Concerns on high steel prices unfounded: JSW Steel

Suresh P Iyengar Mumbai | Updated on February 05, 2021

Seshagiri Rao, Joint Managing Director, JSW Steel   -  BUSINESS LINE

Notwithstanding the cut in import duty on steel products, the high iron ore prices and second wave of Covid remain a concern for the domestic steel sector, though demand has remained buoyant. The launch of the vaccination programme is seen as the only comforting factor. Seshagiri Rao, Joint Managing Director, JSW Steel, spoke to BusinessLine on the way forward for the sector. Excerpts:

How do you view the Budget?

It is growth oriented, with a huge allocation for infrastructure. The revenue estimates from taxes are on the optimistic side considering the nominal GDP growth expectation of 14.4 per cent. The Finance Minister has assumed that corporate and personal tax revenue will go up by 23 per cent each to ₹5.47-lakh crore and ₹5.61-lakh crore, respectively. The GST collection is expected to touch ₹6.30-lakh crore. The buoyancy in tax revenue has been assumed without an increase in tax rates.

Has JSW vaccinated its employees?

The government is not allowing the private sector to buy vaccines independently. We are in touch with the vaccine suppliers to book a certain quantity and deliver it when the government permits it. The suppliers want us to pay the money in advance to earmark the quantity.

Will concerns on high steel prices suppress demand?

The concerns are unfounded. When prices hit rock bottom and steel companies were losing their shirt there was no concern raised by anybody. If the price increases are not in line with the global prices, are not in tune with cost increases, then the industry should be blamed. In China, the prices went up by 80 per cent, in the US, by 119 per cent, and in Europe, by 84 per cent. In India, it was up only 51 per cent. Domestic prices are at a discount to the landed cost of imports. NMDC has increased iron ore prices by 135 per cent. If steel prices do not go up what happens to manufacturing in India? The return on capital employed in the steel industry is much lower, at 14-15 per cent, and does not enable us to reinvest.

Some of the Ministers have also blamed steel companies for the high prices...

NMDC is a government company and they (Ministers) can very well impress on them to reduce prices.

Iron ore prices have gone up from ₹1,960 a tonne in June to ₹4,610. Government-owned steel companies SAIL and RINL have also increased prices. In a cycle of one-and-half-years, 50 per cent of the time, the steel sector loses money and the rest of the time it makes money.

On an average, we make ends meet. The steel sector has confirmed to the Commerce Ministry and MSME associations that if any MSME player in India is exporting its products by sourcing steel domestically, we will supply at international prices to them. If somebody is complaining that they are not getting steel at competitive prices, it is not true.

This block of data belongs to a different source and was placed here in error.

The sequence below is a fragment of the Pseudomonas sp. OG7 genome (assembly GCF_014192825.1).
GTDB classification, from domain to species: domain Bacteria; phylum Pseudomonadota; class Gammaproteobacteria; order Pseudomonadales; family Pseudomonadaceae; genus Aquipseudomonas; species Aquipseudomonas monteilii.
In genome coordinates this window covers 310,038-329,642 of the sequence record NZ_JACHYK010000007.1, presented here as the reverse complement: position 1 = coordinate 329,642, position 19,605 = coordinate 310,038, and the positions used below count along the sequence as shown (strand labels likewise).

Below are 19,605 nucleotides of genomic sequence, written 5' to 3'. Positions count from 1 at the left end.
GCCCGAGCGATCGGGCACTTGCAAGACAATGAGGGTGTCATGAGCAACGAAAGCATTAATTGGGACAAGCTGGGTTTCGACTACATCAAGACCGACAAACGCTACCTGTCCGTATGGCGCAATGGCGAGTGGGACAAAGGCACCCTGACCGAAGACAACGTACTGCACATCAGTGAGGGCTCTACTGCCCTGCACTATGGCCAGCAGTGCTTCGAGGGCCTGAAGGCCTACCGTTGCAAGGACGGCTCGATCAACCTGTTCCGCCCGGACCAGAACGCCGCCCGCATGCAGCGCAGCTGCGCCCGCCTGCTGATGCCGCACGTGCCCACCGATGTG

Has iron ore supply improved?

Yes, since November. Logistics constraints within Odisha is a stumbling block for moving iron ore to steel factories. However, the Railways has introduced a new policy to give preference to companies which have sidings on both directions of rake movement. We have our own sidings at Dolvi, Salem and Vijayanagar besides at some of the mines in Odisha. So have been graded at C+ by the Railways and the rake allocation to us is far better.

Have iron ore exports slowed down?

Exports are still robust and that is why we are demanding duty on all grades of iron ore. Currently it is 30 per cent on ore with 58 per cent iron content. About 80 per cent of iron ore exported from India is of low grade as it cannot be used by domestic companies. This in itself is absolutely wrong. All big steel companies have set up beneficiation plants and are using only low grade iron ore.

How come pellets are being exported by private companies when there is a government restriction?

It is a false claim made in a public interest litigation filed by some miners. Any way, the Supreme Court has asked all parties who have exported to file their responses. JSW Steel has not exported any pellets.

A JSW group company with a 49 per cent stake in Brahmani River Pellets has made shipments and received the notice. It is the wrong interpretation of a circular meant to restrict exports by KIOCL (Kudremukh Iron Ore Company), an export-oriented unit.

The circular says if KIOCL does not want to export directly it can be channeled through STC and it is not applicable to everyone. Pellet is a free item, according to exim policy.

Published on February 05, 2021

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